How do you define being an "earthling?"

As an Earthling we are inhabitants of Planet Earth and share this home with all other living relatives. We are of Earth.

 

 Eco-friendly tips for the environmental novice? 

Taking action can be overwhelming as there are so many subjects under the umbrella of the environment. Find something you enjoy doing in your day-to-day life and see how you can make that more sustainable. I love to cook so I started addressing the environmental impact of the food I was buying first. If you intersect action with something you already find joy in, you will be more likely to commit in the long term. 

 

Why “Go Gently?”

My title, Go Gently, is to illustrate that we must adopt both hard and soft mindsets when addressing change. With anger for the systems that are destroying the Earth there must come love to empower our action. 

 

Nature makes me feel __ ?

Part of something magnificent.

  

What practices have you incorporated to reduce waste?

Not buying more than I need. Planning my week ahead also helps me reduce waste. As does: composting my organic waste instead of sending it to landfill, bringing my reusable containers and utensils when out or traveling, cooking more things from scratch instead of relying on prepared and processed foods, editing down the number of products I use in general (from household to beauty products), and buying products of a higher quality.

 

Favorite kitchen tool?

A spatula as it means I get every last drop of peanut butter out of a jar or sauce out of the blender.

 

What do you look for / avoid when food shopping?

I always ask myself a series of questions. How far did this travel to get to me? Is this vegetable or fruit in season in my local area or country? What were the conditions it was grown or made in? Which leads to thinking about the working conditions of those involved in getting that food to you. Are there any labels or certifications that help me identify the quality of the product? And lastly, what is it packaged in and can I recycle, up-cycle or compost it? If not, is there an alternative I can buy?

        

 

What would we be most surprised to find in your kitchen?

Currently I have my sewing machine in my kitchen as I am making some more  reusable coffee and tea filters. I am sure there are other surprises, but to me they might seem completely normal. I love that about going to other people’s homes, you get great ideas for things you’ve overlooked.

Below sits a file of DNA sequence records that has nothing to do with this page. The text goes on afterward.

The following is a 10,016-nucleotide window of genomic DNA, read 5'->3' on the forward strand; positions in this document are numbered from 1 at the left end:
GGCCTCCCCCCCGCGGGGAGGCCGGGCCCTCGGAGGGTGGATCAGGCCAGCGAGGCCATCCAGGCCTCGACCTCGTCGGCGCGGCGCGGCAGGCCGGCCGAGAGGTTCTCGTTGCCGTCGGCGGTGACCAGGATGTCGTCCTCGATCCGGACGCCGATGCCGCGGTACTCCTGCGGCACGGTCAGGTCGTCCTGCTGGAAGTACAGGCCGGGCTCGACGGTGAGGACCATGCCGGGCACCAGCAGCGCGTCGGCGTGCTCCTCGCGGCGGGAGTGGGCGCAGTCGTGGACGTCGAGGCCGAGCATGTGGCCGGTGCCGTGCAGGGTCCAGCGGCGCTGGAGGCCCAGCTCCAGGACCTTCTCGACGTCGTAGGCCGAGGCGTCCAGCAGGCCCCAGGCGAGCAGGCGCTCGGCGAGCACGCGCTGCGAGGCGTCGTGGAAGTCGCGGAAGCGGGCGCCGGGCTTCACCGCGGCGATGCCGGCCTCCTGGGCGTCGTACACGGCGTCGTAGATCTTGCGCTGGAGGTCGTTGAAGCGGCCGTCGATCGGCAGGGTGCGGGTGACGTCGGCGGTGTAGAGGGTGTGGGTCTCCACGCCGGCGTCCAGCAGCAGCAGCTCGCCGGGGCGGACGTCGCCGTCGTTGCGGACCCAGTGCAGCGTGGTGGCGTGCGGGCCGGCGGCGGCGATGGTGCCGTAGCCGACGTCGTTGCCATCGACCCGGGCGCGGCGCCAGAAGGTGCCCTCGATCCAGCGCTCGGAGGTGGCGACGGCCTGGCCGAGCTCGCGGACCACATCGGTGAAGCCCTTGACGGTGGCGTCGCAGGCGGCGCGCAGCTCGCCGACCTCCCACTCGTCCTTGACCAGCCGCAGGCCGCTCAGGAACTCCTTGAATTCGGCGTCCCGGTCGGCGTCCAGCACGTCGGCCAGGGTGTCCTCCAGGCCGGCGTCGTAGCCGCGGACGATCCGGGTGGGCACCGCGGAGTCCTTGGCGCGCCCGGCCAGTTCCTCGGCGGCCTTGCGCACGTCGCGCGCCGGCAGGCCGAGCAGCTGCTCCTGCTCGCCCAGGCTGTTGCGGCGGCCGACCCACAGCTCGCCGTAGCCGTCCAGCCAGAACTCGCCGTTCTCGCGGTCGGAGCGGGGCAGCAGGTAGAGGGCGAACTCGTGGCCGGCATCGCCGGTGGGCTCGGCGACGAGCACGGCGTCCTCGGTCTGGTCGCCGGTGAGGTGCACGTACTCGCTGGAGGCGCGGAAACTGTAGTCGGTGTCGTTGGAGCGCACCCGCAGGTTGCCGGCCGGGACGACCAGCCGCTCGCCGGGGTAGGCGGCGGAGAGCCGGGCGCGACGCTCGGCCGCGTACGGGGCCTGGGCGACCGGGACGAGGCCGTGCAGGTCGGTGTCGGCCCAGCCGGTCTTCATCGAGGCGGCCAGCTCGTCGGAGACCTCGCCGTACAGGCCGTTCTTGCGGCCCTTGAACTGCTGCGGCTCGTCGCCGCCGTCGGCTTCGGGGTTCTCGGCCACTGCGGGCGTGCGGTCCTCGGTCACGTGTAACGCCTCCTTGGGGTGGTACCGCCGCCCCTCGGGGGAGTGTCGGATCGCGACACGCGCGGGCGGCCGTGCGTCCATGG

Go-to meal that you make for yourself more often than not?

Pasta. To me, it’s the most soothing meal on earth. You can make it a million different ways and it can always taste different yet it always produces the same comforting feeling for me.

 

How do you end your day?

A final walk with our dog, some dark salty chocolate, mint tea and a good movie or book. 

BONNIE'S BEET DIP

From, Go Gently

 

This vibrant beet dip has become a favorite, brightening any happy hour table, salad, or sandwich. I have shared this recipe with many friends and now you!

  

2 medium beets, washed and cut in half

1 (15 once) can white beans (I love to use cannellini beans) drained and rinsed

A generous handful of dill

¼ cup of walnuts

¼ cup olive oil

1 garlic clove

Juice of 1 lemon

Salt and pepper to taste

 

Bring a medium pot of salter water to a boil. Add beets and cook over medium heat for about 30 minutes, or until tender. When the beets are cooked, transfer them to a food processor and add all the remaining ingredients. Blend for a minute or two. I don’t over blend it as it’s nice to keep some of the texture of the beets and walnuts. Transfer the dip to a bowl and chill in the refrigerator for at least 30 minutes, then enjoy! Store leftovers in an airtight container in the fridge for up to 5 days.

 

 

For even more Bonnie, check out her super cute youtube channel and follow her on instagram.